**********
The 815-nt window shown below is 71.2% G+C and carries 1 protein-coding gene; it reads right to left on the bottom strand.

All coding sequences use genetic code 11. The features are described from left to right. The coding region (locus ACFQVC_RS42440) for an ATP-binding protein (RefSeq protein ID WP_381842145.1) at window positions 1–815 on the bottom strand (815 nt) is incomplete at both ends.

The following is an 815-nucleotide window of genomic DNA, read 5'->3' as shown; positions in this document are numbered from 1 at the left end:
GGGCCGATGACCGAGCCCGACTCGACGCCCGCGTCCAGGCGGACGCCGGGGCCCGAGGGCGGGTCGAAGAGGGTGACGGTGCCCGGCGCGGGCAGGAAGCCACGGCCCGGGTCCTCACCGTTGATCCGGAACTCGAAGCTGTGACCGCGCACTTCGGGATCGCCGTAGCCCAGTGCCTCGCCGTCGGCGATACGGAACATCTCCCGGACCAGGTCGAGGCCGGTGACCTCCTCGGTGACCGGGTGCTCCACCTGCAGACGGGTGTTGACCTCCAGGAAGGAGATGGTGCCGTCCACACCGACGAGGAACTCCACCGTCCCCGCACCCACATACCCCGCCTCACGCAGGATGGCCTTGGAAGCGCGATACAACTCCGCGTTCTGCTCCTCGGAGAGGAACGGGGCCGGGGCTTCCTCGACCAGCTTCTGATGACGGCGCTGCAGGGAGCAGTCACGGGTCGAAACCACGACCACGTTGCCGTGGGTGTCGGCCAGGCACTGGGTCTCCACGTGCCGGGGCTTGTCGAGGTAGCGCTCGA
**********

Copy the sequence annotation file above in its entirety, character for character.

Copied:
The 815-nt window shown below is 71.2% G+C and carries 1 protein-coding gene; it reads right to left on the bottom strand.

All coding sequences use genetic code 11. The features are described from left to right. The coding region (locus ACFQVC_RS42440) for an ATP-binding protein (RefSeq protein ID WP_381842145.1) at window positions 1–815 on the bottom strand (815 nt) is incomplete at both ends.

The following is an 815-nucleotide window of genomic DNA, read 5'->3' as shown; positions in this document are numbered from 1 at the left end:
GGGCCGATGACCGAGCCCGACTCGACGCCCGCGTCCAGGCGGACGCCGGGGCCCGAGGGCGGGTCGAAGAGGGTGACGGTGCCCGGCGCGGGCAGGAAGCCACGGCCCGGGTCCTCACCGTTGATCCGGAACTCGAAGCTGTGACCGCGCACTTCGGGATCGCCGTAGCCCAGTGCCTCGCCGTCGGCGATACGGAACATCTCCCGGACCAGGTCGAGGCCGGTGACCTCCTCGGTGACCGGGTGCTCCACCTGCAGACGGGTGTTGACCTCCAGGAAGGAGATGGTGCCGTCCACACCGACGAGGAACTCCACCGTCCCCGCACCCACATACCCCGCCTCACGCAGGATGGCCTTGGAAGCGCGATACAACTCCGCGTTCTGCTCCTCGGAGAGGAACGGGGCCGGGGCTTCCTCGACCAGCTTCTGATGACGGCGCTGCAGGGAGCAGTCACGGGTCGAAACCACGACCACGTTGCCGTGGGTGTCGGCCAGGCACTGGGTCTCCACGTGCCGGGGCTTGTCGAGGTAGCGCTCGA